(21)
    Story
    (22)

    Joseph Romm, one of Rolling Stone magazine’s top "100 Agents of Change", has focused his talents on helping us all to increase our language intelligence and to better understand the art of persuasion. Romm demonstrates that you don't have to be an expert to vastly improve your ability to communicate. He has pulled together the secrets of the greatest communicators in history to show how you can apply these tools to your writing, speaking, blogging - even your Tweeting.

    Amy Crawford says: "Superb, Awesome, Incredible! yes, all those Words"
    "Politically Biased, But Good Information"
    Overall
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    It's pretty clear that Romm has an axe to grind against the political right and especially against those who don't believe in climate change. It's his stock in trade, which he points out.

    Looking beyond that, however, it's clear he's studied both the messages and the messengers to the point where he has weaponized the methods of rhetoric. The information comes at the reader hard and fast, but it's solid and instantly usable by anyone looking to improve their oratory capabilities.

    0 of 0 people found this review helpful
  • For Your Eyes Only, and Other Stories: James Bond, Book 8

    • UNABRIDGED (6 hrs and 24 mins)
    • By Ian Fleming
    • Narrated By Samuel West
    Overall
    (3)
    Performance
    (3)
    Story
    (3)

    When sudden emergencies arise, James Bond is there to meet them. Whether dealing with the assassination of a Cuban thug in America, the destruction of an international heroin ring, or a mysterious death in the Seychelles, 007 gets the job done in his own unmistakable style.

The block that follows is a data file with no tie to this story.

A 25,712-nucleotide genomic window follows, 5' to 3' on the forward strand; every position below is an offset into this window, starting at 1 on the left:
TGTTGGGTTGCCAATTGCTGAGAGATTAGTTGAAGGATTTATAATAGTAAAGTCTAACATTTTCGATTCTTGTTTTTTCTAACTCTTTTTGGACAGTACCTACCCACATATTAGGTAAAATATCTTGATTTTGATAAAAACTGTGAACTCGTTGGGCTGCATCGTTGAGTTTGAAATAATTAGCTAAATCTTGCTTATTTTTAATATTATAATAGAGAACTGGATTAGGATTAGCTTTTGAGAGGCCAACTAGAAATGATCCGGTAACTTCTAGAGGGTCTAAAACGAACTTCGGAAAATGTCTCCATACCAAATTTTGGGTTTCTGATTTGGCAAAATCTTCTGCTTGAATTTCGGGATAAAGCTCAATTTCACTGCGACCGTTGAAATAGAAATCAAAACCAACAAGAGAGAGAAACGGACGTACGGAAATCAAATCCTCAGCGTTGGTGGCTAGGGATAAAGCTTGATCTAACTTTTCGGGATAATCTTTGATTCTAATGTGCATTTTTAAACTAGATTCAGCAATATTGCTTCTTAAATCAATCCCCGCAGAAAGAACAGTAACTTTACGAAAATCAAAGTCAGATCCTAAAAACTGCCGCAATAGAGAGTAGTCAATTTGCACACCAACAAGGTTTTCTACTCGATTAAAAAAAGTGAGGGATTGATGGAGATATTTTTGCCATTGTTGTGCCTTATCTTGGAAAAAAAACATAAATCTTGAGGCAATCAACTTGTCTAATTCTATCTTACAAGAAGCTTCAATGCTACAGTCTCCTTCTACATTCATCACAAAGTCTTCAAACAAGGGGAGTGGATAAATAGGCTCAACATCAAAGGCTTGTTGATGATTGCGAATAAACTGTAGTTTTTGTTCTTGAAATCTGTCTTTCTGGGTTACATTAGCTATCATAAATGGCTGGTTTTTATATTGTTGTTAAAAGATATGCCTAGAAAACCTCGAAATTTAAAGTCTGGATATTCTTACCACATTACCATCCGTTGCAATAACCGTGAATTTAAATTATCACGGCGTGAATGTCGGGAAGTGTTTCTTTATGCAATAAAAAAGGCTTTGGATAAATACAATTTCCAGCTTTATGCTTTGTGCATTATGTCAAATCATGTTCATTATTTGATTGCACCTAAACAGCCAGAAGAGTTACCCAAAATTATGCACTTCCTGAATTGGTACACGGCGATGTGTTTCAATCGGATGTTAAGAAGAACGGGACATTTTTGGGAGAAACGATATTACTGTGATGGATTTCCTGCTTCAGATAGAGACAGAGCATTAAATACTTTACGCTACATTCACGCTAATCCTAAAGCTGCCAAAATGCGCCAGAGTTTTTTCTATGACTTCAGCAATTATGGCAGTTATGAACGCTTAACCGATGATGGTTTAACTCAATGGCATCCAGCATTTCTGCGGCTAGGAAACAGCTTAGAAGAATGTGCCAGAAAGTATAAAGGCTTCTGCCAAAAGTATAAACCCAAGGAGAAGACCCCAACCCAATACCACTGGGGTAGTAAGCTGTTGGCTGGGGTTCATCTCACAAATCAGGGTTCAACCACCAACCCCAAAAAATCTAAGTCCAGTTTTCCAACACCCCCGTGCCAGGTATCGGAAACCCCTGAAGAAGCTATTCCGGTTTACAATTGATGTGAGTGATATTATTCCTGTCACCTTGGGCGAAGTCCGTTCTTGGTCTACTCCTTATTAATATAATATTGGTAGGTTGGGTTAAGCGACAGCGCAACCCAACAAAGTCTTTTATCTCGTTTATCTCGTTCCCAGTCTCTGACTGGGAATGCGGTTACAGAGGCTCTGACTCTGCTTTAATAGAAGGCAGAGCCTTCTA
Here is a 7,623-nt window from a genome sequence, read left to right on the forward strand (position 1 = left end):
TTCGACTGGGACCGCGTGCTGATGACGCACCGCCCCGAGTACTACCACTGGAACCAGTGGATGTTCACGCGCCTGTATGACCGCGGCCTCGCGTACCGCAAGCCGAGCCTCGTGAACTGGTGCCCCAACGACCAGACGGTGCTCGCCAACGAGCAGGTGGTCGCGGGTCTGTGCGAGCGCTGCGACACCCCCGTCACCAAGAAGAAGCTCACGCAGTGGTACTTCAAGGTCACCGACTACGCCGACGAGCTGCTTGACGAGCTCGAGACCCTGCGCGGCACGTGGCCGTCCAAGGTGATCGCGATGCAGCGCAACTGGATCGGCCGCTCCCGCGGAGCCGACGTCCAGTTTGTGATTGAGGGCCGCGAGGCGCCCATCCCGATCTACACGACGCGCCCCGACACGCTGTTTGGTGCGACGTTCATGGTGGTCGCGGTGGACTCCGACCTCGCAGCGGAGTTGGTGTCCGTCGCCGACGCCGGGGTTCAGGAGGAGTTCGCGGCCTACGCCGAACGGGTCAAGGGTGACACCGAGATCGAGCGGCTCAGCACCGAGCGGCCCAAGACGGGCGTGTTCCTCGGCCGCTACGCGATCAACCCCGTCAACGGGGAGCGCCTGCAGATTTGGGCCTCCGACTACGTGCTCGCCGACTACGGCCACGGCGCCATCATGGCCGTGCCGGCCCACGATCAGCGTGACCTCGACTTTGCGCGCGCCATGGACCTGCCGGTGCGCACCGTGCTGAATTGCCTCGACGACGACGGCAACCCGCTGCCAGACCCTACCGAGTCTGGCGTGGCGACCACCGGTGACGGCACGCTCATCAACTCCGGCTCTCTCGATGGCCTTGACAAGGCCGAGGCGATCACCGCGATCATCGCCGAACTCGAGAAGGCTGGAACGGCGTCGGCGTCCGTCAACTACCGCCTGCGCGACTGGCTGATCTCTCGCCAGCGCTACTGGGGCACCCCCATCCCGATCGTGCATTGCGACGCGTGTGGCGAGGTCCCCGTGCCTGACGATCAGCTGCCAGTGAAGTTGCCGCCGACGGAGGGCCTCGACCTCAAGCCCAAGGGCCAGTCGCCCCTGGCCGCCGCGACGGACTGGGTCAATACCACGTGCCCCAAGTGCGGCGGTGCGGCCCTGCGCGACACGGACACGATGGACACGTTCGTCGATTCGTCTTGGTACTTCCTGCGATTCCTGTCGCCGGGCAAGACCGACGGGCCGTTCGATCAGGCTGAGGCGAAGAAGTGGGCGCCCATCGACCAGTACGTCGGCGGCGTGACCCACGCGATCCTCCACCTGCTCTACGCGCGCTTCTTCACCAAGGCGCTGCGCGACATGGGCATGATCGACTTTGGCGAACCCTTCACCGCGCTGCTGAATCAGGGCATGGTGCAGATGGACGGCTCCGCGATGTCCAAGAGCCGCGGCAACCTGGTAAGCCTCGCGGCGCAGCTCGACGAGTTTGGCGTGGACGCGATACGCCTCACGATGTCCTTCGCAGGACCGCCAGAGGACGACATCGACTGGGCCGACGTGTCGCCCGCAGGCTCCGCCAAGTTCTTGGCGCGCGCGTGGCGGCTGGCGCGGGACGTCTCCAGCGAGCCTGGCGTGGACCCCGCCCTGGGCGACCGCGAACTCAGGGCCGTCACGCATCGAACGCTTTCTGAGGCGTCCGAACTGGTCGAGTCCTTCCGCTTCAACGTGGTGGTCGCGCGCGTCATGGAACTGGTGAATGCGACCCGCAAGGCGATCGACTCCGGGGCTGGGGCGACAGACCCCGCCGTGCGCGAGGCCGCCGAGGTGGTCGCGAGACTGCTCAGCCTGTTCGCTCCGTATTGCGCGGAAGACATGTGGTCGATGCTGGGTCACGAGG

Amazon Customer says: "Short Stories, Big Character Pieces"
    "Short Stories, Big Character Pieces"
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    As any reader knows, short stories are completely different animals from novels. The questions are: does James Bond work in the short story format, and can Ian Fleming write them?

    The answer is a resounding "yes" to both questions. Turns out, I actually prefer Bond in the short story format so far. Who knew? There are 5 stories in this collection, and each one offers not only an intriguing story, but also offers some serious character development that extends past Bond himself. Fleming's standard fascinations with women, drink, food, cars, and guns are all on display, but there's also a more personal and reflective side offered here that might take readers by surprise. Each of the stories are deliver something different, and even the ones that start a little slow ramp up quickly and draw the reader in.